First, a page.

Making it was an interesting experience, working out a method of building it in concert with another head-strong artist. But we never once threw objects at each other or let loose strings of expletives and there was no permanent damage. We are great friends still. So we succeeded at that anyway. The sculpture was interesting but less successful.
This is a view through one of the peep holes:
In the process, I overestimated the amount of batiked ribbon I would need and went home with 30 or 40 feet of the stuff which I stashed away for about a year and a half. The collaboration project got me thinking about some other thing I could make that sort of resembled it but was more like a lamp made completely out of the ribbon. I kept thinking about how I could make it out of this colored silk ribbon. How would it hold its shape?
I remembered hearing about this fabric stiffener stuff another fiber artist was experimenting with a few years ago… started with a “P”… Paverpol, that’s it (thank you Google.) I ordered some and spent several of my regular daydreaming sessions trying to work out the logistics of how I could build this thing. I wanted to make an armature that could be disassembled after the fabric was stretched across it, so that the cloth would retain the evidence of the structure but not actually need it any longer.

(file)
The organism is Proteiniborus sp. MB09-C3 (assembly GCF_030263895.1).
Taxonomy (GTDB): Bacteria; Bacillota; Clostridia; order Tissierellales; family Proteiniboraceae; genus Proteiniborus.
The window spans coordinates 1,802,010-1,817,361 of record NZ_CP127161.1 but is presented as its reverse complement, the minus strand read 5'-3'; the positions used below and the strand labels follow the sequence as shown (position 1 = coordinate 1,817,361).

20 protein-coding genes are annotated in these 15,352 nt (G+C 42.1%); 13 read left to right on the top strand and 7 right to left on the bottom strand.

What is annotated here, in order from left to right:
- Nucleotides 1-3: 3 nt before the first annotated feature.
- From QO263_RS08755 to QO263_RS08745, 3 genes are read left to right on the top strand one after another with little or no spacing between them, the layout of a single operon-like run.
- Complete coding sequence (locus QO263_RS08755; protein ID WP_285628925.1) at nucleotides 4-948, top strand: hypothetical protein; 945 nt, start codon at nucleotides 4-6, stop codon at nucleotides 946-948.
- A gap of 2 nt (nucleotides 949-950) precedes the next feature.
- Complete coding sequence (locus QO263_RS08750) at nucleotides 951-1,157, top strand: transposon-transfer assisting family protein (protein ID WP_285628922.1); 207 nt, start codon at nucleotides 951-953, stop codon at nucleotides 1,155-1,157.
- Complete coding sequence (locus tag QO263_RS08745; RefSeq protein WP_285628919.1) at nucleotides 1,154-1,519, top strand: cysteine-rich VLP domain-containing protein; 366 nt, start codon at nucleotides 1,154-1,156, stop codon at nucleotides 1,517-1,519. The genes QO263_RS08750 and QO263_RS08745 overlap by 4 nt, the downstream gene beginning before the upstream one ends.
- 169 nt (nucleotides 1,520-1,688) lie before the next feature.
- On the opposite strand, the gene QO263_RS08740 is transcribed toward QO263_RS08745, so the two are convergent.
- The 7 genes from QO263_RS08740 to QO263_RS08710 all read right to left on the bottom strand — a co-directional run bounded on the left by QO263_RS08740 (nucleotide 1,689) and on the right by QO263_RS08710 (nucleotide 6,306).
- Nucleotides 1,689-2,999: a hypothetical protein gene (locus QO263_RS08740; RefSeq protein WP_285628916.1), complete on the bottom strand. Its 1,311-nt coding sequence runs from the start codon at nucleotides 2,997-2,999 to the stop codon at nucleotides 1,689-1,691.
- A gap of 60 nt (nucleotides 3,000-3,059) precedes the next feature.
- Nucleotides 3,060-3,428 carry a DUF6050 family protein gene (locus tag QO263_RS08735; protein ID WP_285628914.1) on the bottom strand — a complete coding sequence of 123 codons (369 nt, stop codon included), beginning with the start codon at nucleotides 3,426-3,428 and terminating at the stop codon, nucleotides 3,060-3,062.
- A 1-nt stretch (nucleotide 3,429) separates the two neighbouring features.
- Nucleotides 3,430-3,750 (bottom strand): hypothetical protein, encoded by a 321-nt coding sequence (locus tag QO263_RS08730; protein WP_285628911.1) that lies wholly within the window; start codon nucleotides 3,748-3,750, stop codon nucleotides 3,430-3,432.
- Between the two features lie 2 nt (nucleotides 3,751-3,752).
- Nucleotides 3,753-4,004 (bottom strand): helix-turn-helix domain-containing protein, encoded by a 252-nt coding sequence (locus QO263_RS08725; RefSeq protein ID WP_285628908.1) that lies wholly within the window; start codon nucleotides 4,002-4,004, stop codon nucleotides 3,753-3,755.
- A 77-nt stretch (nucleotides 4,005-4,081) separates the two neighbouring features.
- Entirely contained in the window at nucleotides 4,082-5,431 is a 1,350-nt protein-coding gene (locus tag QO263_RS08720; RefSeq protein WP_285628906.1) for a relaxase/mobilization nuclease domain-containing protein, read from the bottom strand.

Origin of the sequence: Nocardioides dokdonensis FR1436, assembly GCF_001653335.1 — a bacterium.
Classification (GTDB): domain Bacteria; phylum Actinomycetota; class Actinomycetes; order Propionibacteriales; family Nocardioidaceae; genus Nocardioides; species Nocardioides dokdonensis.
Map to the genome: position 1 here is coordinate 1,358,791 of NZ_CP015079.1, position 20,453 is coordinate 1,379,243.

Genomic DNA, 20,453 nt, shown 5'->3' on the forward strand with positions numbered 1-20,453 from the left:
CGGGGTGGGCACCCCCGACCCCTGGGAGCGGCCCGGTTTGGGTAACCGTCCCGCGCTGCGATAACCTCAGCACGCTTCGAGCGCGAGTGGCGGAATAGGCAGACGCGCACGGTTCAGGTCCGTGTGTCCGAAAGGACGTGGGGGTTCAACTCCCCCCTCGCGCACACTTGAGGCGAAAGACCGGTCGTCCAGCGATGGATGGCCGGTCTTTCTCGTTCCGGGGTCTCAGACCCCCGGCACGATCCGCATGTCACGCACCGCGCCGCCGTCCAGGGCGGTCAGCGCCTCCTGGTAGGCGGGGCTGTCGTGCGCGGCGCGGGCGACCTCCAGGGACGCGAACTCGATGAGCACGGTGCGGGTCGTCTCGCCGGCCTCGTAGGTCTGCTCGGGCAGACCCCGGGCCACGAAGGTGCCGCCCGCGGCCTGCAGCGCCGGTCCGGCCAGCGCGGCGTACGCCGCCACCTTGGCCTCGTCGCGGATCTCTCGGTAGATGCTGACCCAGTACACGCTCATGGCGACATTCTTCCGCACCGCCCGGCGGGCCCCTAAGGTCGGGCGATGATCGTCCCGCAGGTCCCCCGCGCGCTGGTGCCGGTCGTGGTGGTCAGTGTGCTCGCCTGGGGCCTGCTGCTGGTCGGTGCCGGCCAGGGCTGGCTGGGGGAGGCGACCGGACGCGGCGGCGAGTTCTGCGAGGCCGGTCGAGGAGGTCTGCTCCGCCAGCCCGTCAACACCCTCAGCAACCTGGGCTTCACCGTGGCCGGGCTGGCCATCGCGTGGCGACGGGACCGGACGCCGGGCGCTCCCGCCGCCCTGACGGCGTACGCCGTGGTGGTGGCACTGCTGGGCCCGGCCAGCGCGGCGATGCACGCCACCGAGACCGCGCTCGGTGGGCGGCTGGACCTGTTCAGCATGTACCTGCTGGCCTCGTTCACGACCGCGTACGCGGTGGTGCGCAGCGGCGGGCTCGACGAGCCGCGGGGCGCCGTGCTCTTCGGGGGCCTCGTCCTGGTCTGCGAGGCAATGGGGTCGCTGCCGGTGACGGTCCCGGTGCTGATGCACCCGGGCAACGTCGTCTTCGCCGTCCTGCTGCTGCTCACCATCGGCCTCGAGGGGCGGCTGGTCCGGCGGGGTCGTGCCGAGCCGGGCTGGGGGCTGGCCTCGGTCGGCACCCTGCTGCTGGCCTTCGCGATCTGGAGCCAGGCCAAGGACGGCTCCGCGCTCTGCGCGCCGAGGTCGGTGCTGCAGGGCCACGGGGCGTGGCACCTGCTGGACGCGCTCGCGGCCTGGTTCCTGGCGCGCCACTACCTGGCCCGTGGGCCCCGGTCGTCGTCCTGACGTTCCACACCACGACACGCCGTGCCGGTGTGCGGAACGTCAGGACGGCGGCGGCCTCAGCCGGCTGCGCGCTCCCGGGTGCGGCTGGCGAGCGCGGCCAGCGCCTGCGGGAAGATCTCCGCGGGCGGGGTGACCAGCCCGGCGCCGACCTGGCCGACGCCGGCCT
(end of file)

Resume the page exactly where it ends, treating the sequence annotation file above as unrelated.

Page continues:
After running through several ideas in my head, I came up with this:
I used 3/8″ dowel rods and drilled holes into two blocks of wood to make caps for the top and bottom. The center was spread out using a disk of wood, creating the desired shape. I eventually learned that the shape I was after was called elipsoidal (I knew it was called something…). The disk in the center created a problem because I wanted the silk ribbon to weave through the middle so I came up with a ring and cable contraption to hold the dowel rods out while I removed the wood disk. This is it: